Vitiligo is a pigmentation disorder characterized by the appearance of white patches on the surface of the skin in various parts of the body. The discolorations are formed due to the destruction of melanocytes, the cells responsible for the skin’s pigmentation, eye and hair color. These patches of discoloration may appear not only on the surface of the skin, but on the tissue of mucous membranes (inside the mouth and nose) and on the retina as well. Hair growing on affected areas may also turn white.


Doctors believe that vitiligo might be caused by a failure in a person’s immune system that reacts by attacking and destroying the body’s own reserves of melanocytes


It may (but not necessarily) be related to family history


Other possible causes: sunburn, stress, or exposure to industrial chemicals

Symptoms and signs

First signs of vitiligo develop especially in areas exposed to sunlight: face, lips, hands, arms and feet

Other common areas include: armpits, the area around the mouth, eyes, nostrils, navel, genitals and rectal areas

The disorder usually manifests in one of three patterns:

Focal pattern – the discoloration is especially concentrated in one or just a limited few areas

Segmental pattern – depigmentation occurs on only one side of the body

Generalized pattern – it occurs on both sides of the body, symmetrically (the most common)

Some people may experience a premature graying of the hair, while others experience a graying of eyelashes, eyebrows and even beard


Medical therapies:

Topical therapy: creams containing corticosteroids that may improve the appearance of depigmentation, but due to the hormone-like action of the creams they may cause skin shrinkage or streaks

Light treatment, though results may not be permanent

Psoralen photochemotherapy used for repigmentation of white patches, though the treatment can sometimes cause skin sensitivity in terms of the chemicals contained by the drugs, which can produce a darkening of the skin when coming into contact with ultraviolet light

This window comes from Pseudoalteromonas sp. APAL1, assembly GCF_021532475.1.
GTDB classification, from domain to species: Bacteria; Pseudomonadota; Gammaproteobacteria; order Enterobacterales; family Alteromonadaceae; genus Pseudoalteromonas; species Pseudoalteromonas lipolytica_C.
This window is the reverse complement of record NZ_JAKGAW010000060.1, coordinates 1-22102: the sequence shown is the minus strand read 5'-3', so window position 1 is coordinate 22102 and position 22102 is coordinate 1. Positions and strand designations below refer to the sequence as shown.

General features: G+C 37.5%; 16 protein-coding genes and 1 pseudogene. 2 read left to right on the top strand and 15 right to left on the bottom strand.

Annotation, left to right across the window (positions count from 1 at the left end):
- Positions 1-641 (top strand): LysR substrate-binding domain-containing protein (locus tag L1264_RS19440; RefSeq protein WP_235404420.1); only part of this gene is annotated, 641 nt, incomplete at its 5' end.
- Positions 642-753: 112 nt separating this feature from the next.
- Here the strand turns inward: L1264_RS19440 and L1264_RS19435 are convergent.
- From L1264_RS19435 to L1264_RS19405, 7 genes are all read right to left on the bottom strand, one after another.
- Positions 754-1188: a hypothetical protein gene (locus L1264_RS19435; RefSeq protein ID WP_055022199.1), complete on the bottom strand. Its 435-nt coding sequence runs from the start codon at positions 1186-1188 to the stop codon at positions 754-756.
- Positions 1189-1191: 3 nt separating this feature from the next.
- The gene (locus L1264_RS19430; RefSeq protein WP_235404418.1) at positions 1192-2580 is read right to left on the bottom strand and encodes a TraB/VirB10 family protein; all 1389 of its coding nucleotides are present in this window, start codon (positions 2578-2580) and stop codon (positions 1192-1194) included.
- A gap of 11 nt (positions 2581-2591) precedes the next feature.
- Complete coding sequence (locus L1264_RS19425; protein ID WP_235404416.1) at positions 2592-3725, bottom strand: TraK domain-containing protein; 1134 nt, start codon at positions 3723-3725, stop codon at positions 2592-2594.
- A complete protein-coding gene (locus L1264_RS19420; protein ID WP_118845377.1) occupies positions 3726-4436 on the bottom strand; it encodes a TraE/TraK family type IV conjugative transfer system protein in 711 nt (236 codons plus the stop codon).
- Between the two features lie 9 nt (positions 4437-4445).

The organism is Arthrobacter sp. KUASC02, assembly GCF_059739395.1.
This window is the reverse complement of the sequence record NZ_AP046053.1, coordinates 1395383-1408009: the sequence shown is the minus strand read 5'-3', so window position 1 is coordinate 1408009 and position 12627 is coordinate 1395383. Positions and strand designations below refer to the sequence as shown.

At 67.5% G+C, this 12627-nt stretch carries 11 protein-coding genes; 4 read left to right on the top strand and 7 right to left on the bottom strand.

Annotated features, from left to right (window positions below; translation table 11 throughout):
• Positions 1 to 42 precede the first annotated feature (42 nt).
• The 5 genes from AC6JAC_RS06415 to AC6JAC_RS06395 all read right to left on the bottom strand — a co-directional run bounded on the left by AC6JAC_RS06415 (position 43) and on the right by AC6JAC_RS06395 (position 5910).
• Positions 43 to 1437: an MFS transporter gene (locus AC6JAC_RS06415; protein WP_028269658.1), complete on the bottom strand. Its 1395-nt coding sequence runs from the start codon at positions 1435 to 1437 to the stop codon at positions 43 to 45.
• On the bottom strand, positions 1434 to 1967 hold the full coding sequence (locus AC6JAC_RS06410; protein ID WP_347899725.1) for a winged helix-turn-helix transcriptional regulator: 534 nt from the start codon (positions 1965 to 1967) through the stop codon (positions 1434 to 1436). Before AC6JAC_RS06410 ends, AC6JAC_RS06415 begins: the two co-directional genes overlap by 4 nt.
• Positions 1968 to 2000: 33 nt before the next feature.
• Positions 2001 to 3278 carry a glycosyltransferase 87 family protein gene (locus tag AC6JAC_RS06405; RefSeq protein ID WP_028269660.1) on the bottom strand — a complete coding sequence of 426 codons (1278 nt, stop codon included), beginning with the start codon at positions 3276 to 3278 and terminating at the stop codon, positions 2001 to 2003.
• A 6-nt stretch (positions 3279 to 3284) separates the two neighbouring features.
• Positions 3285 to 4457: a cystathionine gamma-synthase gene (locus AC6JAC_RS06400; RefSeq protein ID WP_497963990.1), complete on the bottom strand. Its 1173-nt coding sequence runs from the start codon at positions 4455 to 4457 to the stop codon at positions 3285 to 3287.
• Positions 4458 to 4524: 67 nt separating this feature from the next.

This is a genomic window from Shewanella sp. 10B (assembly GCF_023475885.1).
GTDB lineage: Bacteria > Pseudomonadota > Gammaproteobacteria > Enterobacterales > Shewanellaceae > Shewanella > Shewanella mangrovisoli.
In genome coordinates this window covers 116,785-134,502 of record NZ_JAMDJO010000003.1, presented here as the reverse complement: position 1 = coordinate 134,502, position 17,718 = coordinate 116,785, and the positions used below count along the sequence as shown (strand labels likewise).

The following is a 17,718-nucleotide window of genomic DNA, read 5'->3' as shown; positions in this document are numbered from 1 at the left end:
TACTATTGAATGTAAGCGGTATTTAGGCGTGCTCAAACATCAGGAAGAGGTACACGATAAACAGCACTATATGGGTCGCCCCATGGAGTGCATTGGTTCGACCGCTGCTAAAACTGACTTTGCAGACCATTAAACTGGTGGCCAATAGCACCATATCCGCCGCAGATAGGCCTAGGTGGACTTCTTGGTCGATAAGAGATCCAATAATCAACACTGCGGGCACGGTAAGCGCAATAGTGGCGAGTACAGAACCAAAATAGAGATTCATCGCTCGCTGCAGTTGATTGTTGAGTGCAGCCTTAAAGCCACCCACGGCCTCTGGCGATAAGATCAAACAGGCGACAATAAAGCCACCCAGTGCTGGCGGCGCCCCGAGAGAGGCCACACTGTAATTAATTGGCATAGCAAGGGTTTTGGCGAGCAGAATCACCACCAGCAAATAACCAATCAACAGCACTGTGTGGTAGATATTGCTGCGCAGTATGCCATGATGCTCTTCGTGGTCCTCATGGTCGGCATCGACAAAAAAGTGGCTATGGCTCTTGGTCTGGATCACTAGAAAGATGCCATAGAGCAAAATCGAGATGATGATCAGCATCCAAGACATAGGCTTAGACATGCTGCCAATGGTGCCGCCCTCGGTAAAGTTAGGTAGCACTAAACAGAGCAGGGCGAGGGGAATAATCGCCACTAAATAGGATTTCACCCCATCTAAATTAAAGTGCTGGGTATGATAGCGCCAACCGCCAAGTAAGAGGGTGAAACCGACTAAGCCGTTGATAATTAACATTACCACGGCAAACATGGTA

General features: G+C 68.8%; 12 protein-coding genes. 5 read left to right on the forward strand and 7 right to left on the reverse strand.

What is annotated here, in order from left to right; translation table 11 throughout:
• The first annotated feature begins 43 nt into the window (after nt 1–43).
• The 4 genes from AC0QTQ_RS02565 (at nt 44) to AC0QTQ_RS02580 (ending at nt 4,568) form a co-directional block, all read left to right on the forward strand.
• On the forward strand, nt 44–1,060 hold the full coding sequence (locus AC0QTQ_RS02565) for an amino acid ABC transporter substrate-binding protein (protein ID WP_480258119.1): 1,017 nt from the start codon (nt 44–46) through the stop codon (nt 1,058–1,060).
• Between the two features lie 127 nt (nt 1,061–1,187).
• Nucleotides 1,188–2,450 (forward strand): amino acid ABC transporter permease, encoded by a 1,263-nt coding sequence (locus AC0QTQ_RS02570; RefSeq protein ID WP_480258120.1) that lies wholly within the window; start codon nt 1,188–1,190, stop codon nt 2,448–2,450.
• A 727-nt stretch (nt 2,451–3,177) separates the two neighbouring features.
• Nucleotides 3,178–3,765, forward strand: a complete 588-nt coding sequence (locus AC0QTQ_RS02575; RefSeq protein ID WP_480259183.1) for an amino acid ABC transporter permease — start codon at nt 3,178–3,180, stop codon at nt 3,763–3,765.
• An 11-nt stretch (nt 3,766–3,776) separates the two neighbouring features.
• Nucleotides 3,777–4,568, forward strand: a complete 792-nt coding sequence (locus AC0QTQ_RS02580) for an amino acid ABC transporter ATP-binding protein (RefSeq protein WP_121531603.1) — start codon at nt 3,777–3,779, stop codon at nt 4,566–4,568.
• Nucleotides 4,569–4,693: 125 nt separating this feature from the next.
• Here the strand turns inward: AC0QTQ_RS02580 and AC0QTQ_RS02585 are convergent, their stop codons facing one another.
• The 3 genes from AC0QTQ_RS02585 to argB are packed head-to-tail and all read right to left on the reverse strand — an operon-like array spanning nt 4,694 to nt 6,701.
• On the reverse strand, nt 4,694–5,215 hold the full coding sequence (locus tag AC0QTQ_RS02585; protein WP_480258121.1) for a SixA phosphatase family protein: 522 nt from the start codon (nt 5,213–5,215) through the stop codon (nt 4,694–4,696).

Depigmentation: the process of fading the color of the rest of the skin on the body to match the whiteness of the patches, but it is recommended only in cases where at least 50% of the body is affected; major side-effects consist in redness and swelling of the skin, itchiness or dry skin, and unusual sensitivity to sunlight

Surgical therapies:

Autologous skin grafts: the process of removing skin from one area of the body onto places where vitiligo has already left visible marks of discoloration, and it is usually recommended to people with small patches of skin being affected by the disorder; possible side-effects include: development of infections, scarring, spotty pigmentation or no pigmentation at all

Skin grafts using blisters: the process of creating blisters via heat, suction or freezing in order to cut out the top of the blisters and place them onto discolored areas, a major advantage of this procedure being a lesser risk of developing scarring

Micropigmentation: implanting skin-matching pigment with a special surgical instrument, similar to a process of tattooing. It is a procedure that works best for people with dark skin and especially around the lip area, though it may increase chances of herpes outbreaks

Autologous melanocyte transplants: a procedure that works on the principle of collecting a sample of normal skin and placing it in a special dish so as to facilitate a growth of the melanocytes, which will be later transplanted onto affected areas

Additional therapies:

Sunscreens used for minimizing exposure to UVA and ultraviolet B light and to reduce the risk of developing a higher contrast between affected areas and tanned skin


Counseling and support groups

  • Fear of contagion, especially via skin-to-skin contact

    Deodorants or perfumes can trigger vitiligo

    The disease is transmittable from patting dogs displaying white patches on their heads

    Some people believe that by having eaten raw meat as a child or by donating blood, vitiligo may develop

    The white patches turn cancerous


Approximately 0.5 to 1% of the world’s population have vitiligo


The average age of onset is during the mid-twenties, but it may occur at any time


Vitiligo may manifest alongside other autoimmune disorders such as hyperthyroidism, adrenocortical insufficiency (not enough production of corticosteroids), alopecia areata (bald patches) and pernicious anemia (low levels of red blood cells due to the body’s inability to absorb sufficient quantities of B12 )

Did you know?

Melanocytes found in the skin are long-living cells, while hair melanocytes live as long as a duration of the hair cycle lasts (median 3-5 years)*

After 30 years of age 10-20% of epidermal melanocytes are lost every decade*

Diversity of hair color is given by the quantity and ratio of the brown-black type of melanocytes and the yellow-red ones

Mistaking vitiligo for leprosy in the Old Testament may account for the social stigma related to this disease**

Famous people with vitiligo: Michael Jackson, top model Winnie Harlow, Emmy Award Nominee Lee Thomas, Irish comic presenter Graham Norton, Top Gear host Richard Hammond, Mad Men’s Jon Hamm